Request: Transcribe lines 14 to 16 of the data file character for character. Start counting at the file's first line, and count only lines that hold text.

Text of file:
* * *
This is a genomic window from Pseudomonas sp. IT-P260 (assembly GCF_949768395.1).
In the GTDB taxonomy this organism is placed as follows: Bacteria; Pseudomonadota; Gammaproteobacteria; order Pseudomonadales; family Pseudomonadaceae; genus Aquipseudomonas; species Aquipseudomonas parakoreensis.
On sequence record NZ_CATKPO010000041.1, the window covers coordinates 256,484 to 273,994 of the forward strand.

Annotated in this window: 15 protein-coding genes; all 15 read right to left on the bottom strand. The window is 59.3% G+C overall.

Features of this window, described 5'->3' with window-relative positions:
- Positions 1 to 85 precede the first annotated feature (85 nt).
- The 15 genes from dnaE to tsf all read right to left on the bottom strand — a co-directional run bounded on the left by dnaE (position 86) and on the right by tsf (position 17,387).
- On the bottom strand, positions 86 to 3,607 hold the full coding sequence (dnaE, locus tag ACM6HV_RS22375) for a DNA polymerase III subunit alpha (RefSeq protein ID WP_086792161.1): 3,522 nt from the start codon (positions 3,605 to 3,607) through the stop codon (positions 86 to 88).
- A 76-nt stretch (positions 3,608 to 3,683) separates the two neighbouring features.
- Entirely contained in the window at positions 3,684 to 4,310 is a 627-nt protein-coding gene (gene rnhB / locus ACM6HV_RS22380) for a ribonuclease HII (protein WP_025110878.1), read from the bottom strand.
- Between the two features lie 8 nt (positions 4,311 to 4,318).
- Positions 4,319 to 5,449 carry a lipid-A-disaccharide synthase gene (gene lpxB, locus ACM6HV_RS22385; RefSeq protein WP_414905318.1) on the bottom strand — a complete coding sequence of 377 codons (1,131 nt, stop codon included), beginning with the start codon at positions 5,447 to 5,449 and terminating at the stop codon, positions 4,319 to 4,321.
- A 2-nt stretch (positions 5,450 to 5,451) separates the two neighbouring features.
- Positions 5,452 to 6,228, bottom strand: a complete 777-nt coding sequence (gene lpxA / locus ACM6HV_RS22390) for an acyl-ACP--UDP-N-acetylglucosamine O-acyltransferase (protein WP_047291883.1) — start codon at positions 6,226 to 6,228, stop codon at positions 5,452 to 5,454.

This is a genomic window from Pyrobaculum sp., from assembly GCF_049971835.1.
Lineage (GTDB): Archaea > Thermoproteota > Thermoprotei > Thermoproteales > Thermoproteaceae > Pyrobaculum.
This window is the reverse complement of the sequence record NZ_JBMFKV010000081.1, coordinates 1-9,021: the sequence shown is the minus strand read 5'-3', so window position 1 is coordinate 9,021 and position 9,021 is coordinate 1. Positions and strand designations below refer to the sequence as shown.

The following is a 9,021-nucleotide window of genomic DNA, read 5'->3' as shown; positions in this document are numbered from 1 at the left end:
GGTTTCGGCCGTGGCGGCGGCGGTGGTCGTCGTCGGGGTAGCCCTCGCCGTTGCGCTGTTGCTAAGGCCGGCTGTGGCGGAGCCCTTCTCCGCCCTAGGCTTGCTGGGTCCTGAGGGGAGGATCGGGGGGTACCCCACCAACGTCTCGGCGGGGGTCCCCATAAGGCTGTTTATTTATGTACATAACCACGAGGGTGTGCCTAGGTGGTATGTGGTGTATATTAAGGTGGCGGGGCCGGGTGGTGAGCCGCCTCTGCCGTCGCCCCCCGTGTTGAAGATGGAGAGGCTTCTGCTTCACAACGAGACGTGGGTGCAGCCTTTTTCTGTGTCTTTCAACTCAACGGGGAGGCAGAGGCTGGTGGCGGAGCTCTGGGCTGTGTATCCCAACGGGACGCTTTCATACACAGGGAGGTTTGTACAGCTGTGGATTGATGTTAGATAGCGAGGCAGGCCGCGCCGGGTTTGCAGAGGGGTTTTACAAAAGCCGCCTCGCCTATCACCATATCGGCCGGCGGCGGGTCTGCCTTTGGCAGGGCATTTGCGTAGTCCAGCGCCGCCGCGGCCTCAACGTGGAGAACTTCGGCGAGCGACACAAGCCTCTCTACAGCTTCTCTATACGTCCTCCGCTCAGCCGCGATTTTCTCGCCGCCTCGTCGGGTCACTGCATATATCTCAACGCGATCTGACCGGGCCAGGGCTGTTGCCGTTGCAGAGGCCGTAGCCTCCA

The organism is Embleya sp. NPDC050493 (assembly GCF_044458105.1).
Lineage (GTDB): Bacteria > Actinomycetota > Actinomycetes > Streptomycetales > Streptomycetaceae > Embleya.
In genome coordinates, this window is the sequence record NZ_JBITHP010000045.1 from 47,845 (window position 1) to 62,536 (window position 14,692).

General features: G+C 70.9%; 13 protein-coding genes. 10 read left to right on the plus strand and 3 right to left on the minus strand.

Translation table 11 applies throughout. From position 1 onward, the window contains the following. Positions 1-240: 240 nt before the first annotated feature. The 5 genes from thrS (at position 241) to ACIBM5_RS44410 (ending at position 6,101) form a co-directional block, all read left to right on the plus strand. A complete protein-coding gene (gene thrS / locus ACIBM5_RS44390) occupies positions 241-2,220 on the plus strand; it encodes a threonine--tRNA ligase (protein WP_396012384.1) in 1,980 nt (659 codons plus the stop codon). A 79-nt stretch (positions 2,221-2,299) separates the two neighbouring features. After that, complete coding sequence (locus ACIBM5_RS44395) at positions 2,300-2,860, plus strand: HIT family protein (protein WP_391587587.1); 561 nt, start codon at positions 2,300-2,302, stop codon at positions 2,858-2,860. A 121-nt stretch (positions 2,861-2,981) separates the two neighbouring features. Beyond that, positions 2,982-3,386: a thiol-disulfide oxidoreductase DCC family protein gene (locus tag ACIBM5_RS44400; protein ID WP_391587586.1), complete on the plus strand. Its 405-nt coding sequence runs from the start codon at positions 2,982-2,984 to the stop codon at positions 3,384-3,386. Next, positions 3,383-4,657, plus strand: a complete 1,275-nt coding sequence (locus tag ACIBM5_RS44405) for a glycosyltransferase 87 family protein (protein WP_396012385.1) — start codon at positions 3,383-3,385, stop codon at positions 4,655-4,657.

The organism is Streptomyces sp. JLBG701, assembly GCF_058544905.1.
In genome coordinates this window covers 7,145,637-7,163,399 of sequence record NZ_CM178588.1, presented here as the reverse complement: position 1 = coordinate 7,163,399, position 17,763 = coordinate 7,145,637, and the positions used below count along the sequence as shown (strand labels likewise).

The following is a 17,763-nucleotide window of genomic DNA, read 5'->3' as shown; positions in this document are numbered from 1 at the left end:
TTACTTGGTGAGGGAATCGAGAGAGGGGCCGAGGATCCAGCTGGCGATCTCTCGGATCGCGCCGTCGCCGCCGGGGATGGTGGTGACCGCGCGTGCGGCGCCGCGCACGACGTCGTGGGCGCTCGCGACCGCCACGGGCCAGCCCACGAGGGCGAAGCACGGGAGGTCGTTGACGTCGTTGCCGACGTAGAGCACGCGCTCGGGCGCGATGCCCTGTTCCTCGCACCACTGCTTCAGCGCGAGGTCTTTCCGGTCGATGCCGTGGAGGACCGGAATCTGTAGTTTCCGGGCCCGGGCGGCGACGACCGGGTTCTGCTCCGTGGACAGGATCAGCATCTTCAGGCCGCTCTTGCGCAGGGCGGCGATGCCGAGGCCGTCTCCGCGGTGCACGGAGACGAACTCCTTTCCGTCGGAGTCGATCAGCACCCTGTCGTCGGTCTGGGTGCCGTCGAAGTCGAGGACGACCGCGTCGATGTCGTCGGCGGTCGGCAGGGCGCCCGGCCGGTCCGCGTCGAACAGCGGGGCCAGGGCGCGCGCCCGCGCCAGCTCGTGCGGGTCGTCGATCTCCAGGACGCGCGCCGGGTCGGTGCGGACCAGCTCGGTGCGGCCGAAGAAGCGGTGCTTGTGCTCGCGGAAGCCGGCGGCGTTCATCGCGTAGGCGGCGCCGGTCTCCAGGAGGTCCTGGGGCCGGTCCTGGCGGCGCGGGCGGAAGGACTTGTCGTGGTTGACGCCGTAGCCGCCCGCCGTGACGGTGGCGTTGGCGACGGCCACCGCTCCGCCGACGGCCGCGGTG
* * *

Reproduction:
- Positions 5,452 to 6,228, bottom strand: a complete 777-nt coding sequence (gene lpxA / locus ACM6HV_RS22390) for an acyl-ACP--UDP-N-acetylglucosamine O-acyltransferase (protein WP_047291883.1) — start codon at positions 6,226 to 6,228, stop codon at positions 5,452 to 5,454.

This is a genomic window from Pyrobaculum sp., from assembly GCF_049971835.1.
Lineage (GTDB): Archaea > Thermoproteota > Thermoprotei > Thermoproteales > Thermoproteaceae > Pyrobaculum.